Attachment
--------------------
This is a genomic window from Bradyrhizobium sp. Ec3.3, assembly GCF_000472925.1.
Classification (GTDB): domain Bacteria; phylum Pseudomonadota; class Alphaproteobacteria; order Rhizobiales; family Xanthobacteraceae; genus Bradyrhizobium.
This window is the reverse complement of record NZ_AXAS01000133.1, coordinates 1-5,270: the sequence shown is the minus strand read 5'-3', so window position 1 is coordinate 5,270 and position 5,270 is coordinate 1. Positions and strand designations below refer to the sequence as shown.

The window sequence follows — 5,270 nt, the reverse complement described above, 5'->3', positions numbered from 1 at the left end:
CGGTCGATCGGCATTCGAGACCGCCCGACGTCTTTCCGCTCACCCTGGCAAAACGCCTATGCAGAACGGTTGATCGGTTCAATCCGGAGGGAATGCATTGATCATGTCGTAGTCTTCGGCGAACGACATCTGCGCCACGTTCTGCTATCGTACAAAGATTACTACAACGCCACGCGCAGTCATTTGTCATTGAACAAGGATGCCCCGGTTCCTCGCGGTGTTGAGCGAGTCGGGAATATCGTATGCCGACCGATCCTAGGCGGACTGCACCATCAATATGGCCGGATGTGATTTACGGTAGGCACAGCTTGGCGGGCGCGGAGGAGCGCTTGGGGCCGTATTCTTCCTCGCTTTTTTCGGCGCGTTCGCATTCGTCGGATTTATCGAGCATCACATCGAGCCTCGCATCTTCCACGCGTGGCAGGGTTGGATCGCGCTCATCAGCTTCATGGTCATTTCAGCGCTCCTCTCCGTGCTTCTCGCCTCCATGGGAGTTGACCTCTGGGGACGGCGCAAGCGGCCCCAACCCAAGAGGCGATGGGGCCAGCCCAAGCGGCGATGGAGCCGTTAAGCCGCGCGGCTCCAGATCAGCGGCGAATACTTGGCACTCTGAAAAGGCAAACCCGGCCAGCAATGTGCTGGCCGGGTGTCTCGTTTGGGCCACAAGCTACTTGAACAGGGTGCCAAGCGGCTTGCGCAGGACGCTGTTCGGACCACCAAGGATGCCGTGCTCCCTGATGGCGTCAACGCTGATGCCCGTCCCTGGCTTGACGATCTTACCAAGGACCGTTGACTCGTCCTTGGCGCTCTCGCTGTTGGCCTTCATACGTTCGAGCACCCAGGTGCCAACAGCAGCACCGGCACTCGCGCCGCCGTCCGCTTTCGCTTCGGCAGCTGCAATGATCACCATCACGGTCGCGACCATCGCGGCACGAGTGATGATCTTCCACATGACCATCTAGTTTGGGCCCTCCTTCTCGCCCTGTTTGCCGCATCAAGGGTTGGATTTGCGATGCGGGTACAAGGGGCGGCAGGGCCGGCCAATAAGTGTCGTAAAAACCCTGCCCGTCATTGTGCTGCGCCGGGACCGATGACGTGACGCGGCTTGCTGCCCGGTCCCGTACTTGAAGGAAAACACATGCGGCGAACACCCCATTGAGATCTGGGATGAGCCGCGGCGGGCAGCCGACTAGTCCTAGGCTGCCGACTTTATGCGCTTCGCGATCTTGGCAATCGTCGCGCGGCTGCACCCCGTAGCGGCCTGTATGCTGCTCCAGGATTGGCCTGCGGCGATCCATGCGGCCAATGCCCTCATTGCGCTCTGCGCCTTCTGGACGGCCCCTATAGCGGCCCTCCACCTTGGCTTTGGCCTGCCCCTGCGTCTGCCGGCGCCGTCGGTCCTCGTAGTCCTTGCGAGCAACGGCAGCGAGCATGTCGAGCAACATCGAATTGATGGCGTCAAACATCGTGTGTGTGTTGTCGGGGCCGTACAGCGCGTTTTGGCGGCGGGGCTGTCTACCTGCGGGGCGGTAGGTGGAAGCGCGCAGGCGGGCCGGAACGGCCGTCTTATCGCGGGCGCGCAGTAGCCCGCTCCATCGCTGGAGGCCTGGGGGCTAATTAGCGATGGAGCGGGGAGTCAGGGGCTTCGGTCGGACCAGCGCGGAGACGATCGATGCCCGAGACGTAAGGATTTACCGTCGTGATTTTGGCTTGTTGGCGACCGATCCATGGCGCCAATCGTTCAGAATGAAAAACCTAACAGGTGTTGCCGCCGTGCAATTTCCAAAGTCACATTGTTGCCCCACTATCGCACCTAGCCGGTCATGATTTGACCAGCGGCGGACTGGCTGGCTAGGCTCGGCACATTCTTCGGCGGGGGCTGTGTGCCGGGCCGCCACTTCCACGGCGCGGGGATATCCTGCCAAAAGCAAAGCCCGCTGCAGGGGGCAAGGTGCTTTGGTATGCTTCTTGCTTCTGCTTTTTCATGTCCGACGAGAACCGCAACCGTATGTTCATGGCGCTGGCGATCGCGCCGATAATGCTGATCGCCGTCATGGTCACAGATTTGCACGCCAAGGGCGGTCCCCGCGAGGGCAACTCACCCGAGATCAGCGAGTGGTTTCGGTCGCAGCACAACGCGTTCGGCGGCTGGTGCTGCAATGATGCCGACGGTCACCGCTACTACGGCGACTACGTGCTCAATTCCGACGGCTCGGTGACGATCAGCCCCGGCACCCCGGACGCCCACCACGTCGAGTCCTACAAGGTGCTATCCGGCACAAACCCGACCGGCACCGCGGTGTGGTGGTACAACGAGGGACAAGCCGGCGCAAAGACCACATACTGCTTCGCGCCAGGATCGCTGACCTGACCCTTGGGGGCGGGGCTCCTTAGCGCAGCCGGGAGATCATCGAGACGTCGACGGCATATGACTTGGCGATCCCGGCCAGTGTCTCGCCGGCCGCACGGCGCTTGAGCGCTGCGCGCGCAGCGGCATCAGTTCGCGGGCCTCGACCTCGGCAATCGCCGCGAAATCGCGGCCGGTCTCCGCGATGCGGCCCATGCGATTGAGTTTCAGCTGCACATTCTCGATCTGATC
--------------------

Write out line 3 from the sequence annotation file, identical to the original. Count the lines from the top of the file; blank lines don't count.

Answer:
This window is the reverse complement of record NZ_AXAS01000133.1, coordinates 1-5,270: the sequence shown is the minus strand read 5'-3', so window position 1 is coordinate 5,270 and position 5,270 is coordinate 1. Positions and strand designations below refer to the sequence as shown.